The Trustees and Mass Department of Fish & Game Protect Iconic Areas of Monument Mountain

Contact Information

Mark Wamsley
PR Coordinator, West Region

Great Barrington, MA – June 27, 2014 – The Trustees of Reservations (The Trustees) and the Massachusetts Department of Fish & Game, with the critical help of community members, have protected important additional land and expanded public access on Monument Mountain, one of the most recognizable and culturally significant mountains in the Berkshires. The coordinated acquisition of the privately-owned Flag and Swann Trust properties includes the mountain’s highest peak (North Peak) as well as the popular Flag Rock overlook, and expands The Trustees’ existing Monument Mountain Reservation while also enhancing scenic viewsheds, recreational opportunities and supporting the long-term ecological integrity of conserved land on the mountain.

Though Monument Mountain stands sentinel as an iconic landmark in the southern Berkshires, and as a center for hiking and recreation for visitors from local communities and beyond, land ownership on the mountain is fragmented. Furthermore, only the eastern half of the current Reservation is accessible, and popular destinations like Flag Rock have required crossing private land. Without the protection of critical lands surrounding the property, they face the prospect of development or other land management decisions which could fundamentally alter the character of the mountain.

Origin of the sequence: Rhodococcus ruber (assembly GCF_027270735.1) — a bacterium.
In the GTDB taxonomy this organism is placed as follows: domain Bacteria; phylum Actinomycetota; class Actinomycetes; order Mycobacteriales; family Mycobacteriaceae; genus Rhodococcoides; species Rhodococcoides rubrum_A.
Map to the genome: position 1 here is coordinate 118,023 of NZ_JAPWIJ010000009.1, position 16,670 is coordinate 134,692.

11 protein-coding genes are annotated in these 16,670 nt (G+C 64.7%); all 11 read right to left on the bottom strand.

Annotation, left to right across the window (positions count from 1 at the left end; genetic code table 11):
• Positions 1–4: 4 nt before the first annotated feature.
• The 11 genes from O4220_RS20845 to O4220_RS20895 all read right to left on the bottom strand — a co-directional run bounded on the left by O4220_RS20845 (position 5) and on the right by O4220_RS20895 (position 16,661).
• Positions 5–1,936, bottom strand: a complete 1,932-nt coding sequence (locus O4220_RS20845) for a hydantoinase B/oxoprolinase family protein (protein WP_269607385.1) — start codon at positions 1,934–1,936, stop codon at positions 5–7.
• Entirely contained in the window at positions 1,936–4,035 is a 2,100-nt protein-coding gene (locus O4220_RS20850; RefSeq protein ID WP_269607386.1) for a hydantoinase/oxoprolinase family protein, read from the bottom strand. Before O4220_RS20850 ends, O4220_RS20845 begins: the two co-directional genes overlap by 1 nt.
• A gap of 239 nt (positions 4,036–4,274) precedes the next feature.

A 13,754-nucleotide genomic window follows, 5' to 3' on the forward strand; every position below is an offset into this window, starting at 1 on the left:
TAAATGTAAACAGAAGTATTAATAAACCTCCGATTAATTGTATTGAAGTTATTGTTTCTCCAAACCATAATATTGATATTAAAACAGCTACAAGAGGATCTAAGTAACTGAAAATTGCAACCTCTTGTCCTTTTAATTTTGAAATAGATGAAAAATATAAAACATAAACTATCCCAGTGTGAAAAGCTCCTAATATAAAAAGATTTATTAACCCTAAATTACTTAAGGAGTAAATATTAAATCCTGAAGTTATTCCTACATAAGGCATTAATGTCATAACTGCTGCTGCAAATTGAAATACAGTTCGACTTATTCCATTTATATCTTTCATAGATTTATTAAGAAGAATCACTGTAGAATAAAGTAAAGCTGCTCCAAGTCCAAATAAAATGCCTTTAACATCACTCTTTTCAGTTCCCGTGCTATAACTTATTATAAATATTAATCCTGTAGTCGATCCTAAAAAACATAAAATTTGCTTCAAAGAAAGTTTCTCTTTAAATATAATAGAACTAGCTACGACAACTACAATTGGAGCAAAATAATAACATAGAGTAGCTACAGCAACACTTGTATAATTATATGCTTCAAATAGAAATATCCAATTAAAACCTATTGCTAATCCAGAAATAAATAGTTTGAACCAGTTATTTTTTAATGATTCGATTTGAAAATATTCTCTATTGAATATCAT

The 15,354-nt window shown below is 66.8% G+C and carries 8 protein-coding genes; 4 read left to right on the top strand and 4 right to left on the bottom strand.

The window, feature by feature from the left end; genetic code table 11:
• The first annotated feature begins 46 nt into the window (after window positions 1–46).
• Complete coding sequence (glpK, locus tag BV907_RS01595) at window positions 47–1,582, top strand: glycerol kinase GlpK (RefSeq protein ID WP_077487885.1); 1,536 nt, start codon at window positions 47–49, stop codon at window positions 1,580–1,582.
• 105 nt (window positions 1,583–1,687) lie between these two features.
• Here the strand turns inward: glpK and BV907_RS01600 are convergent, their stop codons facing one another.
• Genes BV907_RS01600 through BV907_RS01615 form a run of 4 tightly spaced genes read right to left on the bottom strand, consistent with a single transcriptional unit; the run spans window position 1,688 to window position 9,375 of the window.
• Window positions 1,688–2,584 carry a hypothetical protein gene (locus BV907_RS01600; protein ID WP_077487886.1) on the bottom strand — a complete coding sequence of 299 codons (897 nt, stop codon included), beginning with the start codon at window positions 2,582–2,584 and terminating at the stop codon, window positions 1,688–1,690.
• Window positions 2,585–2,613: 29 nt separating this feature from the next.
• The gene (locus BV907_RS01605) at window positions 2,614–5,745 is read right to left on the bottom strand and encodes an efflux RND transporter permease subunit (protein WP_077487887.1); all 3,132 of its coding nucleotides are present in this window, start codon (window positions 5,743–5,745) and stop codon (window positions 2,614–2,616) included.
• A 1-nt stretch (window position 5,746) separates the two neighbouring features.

Working over the course of nineteen months, The Trustees reached an agreement and purchased the 45-acre Flag Rock property and the 280-acre Swann Trust properties, both of which provide critical habitat for wildlife and rare species and offer significant, expanded scenic and recreational opportunities. The namesake feature of the Flag Rock property is an overlook known for its spectacular views of the nearby river valley and Taconic Mountain range, and has been cherished as a community icon for generations.  The lower portion of the property extends into Housatonic village, and has the potential to formally link the village and the mountain, helping realize the community’s vision of using natural beauty of the river and outdoor recreation as a basis for revitalizing the village’s mill district.

“Our hope is to harness the energy and excitement around this important protection effort for many reasons,” says Joanna Ballantine, Trustees’ Western Regional Director. “The first is to raise awareness of the mountain as a treasured resource and destination worthy of protecting,” she adds. “The second is to work with local partners and citizens to fully integrate the property into the community. Our final mission is to engage community members and visitors in the importance of conserving land for clean air and water, biodiversity, human health and well-being, and in preserving the integrity of our cultural lands and overall quality of life in the Commonwealth.”